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Writing Program Invites Competitive Applicants

Writing Program Invites Competitive Applicants


The Seven Valleys Writing Project (SVWP) will accept applications for its 2012 Summer Institute, a workshop seminar for all teachers across the region in all fields of study.

Applications for the competitive program are due Saturday, June 2, and an orientation session will be held Wednesday, May 16, at the Lynne Parks ’68 SUNY Cortland Alumni House, located at 29 Tompkins St. The three-week institute will be held at Main Street SUNY Cortland, an extension facility the College operates at 9 Main St. in downtown Cortland, from Monday, July 9 to Friday, July 27. 

The SVWP is a National Writing Project (NWP) site based at SUNY Cortland. Now in its fifth year, the SVWP’s Summer Institute refines the learning and writing skills of educators through a “teachers teaching teachers” model, explained Project Director David Franke, a SUNY Cortland professor of English and professional writing.

During the institute SUNY Cortland faculty members, who lead one of the largest teacher-education programs in the country, will speak to the importance of professional writing, new media technology, classroom teaching and learning techniques.

Program participants will develop personal and professional writing projects, practice strategies for teaching with the new Common Core literacy standards, interact with technology, and learn small-group leadership skills, Franke noted. Both novice and experienced teachers in all disciplines and levels K-12, are invited to apply.

Up to 16 applicants will be accepted into the summer session. Up to six graduate credit hours through SUNY Cortland are available and all books, loaned computers and parking will be provided free of cost. Stipends of up to $1,200 will be available for teachers in need of tuition assistance.

Under-represented groups in teaching, including male elementary school teachers and ethnic minorities, are encouraged to apply.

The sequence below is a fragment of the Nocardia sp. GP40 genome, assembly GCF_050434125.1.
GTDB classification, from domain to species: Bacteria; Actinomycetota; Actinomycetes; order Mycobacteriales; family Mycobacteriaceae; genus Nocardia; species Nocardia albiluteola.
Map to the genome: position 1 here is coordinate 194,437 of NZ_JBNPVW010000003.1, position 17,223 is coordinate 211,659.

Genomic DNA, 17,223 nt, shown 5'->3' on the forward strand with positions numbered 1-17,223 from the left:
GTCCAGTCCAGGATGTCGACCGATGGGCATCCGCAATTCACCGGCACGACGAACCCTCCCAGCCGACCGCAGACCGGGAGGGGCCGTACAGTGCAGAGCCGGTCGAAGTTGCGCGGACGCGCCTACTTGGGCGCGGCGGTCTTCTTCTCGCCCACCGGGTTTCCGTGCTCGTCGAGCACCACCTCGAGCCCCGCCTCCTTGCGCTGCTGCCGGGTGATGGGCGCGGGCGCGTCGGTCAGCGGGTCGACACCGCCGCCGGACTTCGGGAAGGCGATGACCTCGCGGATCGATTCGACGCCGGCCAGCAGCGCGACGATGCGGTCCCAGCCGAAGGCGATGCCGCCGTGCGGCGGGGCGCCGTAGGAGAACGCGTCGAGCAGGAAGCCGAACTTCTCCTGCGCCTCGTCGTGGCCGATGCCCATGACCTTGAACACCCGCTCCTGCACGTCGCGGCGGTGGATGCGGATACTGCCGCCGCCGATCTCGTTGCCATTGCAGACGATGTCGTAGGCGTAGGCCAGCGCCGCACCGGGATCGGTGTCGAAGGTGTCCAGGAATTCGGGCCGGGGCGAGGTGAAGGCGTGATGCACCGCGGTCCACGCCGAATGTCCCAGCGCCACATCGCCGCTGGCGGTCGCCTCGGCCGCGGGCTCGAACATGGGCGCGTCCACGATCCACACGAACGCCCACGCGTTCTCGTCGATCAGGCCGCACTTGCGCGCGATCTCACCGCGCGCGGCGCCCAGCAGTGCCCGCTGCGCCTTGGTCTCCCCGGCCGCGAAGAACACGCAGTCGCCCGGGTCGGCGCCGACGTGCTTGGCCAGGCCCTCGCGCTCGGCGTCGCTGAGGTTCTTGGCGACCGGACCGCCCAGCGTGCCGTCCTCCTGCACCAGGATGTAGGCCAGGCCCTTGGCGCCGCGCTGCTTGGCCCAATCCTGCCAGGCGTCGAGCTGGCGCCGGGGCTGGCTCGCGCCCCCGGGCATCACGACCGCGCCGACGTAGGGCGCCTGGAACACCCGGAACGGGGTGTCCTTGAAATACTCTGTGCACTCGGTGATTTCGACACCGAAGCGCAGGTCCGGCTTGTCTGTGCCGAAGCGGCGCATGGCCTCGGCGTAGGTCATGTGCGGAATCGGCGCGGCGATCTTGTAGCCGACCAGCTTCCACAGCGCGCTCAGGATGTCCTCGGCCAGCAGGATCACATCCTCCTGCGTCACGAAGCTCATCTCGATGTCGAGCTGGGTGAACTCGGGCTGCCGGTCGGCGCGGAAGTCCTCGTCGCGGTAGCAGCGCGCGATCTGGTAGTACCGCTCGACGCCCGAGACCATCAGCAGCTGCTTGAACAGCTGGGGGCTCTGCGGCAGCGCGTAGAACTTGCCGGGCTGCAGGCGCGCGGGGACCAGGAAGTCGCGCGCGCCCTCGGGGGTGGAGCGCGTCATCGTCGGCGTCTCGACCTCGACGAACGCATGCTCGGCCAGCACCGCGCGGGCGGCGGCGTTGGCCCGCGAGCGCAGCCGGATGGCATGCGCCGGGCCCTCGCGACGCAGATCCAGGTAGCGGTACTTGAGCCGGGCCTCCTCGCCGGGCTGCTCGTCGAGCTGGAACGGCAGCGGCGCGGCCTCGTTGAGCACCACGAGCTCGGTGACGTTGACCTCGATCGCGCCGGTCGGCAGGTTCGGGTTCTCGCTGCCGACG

The Summer Institute emphasizes action research and reflective practice, Franke said.

 “Those who apply tend to be creative, pragmatic and solution-oriented,” he said. “Together, teachers develop their personal writing, their self-chosen research projects and their leaderships skills.”

 “The program was transformational for me,” said Kathryn Cernera, a teacher at Dewitt Middle School in Ithaca, N.Y., and the associate director of the SVWP. “I learned how to use writing to inquire into my own professional questions and also how to use writing to help students learn in all my classes.”

A matching grant from SUNY Cortland and the National Writing Project funds the program.

In 2008, SUNY Cortland was approved for long-term, renewable federal Department of Education funding to start a local branch of the NWP. The SVWP, which claims the Summer Institute as its centerpiece, serves 79 school districts in more than seven counties throughout the region, including Cortland, Madison, Chenango, Broome, Tioga, Tompkins, Cayuga and Onondaga counties.

Franke said the partnership has reached hundreds of teachers in the Central NewYork area and more than 17,000 students have worked with a Seven Valleys Writing Project teacher since the project began five years ago. 

Former Seven Valleys Writing Project participants work in school districts that include: Auburn, Candor, Cortland, Dryden, Homer, Ithaca, Lansing, Port Byron, Tully, Windsor and several others. Statistics show that teacher retention is strongly increased by NWP participation, and a 2011 study reveals that “in every case the improvement of students taught by teachers who participated in NWP programs exceeded that of students whose teachers were not participants.”

For application information, visit the Seven Valleys Writing Project website. For more information, contact Franke at (607) 753-5945.